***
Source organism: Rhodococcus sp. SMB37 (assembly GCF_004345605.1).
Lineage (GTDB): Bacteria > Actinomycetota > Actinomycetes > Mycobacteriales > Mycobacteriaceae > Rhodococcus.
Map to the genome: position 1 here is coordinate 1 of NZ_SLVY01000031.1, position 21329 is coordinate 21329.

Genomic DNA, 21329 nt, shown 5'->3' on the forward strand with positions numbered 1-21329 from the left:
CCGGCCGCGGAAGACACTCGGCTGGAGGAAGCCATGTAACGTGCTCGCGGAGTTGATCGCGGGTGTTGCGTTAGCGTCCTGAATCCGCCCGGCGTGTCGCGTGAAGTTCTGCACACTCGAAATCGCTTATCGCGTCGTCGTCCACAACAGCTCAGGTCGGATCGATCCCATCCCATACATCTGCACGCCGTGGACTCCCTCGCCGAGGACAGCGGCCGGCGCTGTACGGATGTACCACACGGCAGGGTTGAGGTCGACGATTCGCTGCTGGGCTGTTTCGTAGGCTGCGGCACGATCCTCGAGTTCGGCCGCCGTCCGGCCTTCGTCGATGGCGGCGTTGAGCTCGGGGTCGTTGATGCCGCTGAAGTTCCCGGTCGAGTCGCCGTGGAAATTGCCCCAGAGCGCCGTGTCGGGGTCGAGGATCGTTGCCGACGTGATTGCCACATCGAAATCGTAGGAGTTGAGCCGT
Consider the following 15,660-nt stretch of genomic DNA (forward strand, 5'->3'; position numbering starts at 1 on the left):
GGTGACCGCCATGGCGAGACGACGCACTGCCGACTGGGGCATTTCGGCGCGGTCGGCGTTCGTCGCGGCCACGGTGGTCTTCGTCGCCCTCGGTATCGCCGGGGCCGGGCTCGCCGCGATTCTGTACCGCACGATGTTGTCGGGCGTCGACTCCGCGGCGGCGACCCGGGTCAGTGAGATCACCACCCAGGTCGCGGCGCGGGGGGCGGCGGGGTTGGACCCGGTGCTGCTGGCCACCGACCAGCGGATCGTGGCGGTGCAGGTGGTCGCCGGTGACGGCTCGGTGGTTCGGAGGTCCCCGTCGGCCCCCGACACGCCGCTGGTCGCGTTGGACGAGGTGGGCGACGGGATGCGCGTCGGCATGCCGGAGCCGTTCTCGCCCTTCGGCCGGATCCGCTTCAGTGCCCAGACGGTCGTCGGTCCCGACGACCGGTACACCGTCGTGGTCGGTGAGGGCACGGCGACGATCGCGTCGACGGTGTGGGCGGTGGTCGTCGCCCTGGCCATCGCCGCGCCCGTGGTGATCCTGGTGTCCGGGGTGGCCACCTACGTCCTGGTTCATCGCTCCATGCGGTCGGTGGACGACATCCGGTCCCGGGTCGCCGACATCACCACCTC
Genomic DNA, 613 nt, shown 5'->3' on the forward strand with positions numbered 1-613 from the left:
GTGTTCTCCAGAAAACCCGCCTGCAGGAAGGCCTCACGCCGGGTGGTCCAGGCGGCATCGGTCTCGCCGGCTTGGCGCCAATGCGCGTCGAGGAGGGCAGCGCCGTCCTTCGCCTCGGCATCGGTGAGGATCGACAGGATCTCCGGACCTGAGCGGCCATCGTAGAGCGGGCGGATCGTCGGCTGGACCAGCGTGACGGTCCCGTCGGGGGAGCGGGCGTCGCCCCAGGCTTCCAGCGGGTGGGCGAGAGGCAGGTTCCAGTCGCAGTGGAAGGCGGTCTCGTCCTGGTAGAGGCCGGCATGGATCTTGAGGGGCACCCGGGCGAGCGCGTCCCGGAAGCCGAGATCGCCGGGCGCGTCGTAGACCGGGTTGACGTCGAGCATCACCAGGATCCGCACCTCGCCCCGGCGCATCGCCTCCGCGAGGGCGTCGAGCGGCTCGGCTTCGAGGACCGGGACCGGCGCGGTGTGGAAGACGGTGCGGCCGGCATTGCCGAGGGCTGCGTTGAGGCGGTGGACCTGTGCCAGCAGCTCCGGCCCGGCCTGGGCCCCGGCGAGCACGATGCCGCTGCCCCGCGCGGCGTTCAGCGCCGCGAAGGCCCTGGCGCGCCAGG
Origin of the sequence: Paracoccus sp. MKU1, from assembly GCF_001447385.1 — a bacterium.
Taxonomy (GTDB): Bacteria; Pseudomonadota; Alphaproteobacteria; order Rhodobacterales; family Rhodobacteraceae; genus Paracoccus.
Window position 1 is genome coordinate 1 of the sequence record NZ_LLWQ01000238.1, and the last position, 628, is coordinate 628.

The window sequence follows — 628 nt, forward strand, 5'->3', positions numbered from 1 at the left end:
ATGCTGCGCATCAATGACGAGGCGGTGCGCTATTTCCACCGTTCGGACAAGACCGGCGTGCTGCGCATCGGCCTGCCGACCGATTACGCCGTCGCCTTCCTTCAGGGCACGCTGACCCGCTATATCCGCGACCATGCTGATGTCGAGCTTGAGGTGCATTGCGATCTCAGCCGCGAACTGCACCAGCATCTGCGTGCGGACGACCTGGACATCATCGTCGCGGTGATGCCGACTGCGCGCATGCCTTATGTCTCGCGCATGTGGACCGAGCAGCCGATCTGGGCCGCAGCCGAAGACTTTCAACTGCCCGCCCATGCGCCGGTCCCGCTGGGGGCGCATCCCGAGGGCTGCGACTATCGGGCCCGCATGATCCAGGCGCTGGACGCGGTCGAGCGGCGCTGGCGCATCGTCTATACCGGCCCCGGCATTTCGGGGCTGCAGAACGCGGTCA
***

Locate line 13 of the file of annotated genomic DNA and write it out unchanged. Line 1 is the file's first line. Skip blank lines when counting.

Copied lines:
The window sequence follows — 628 nt, forward strand, 5'->3', positions numbered from 1 at the left end: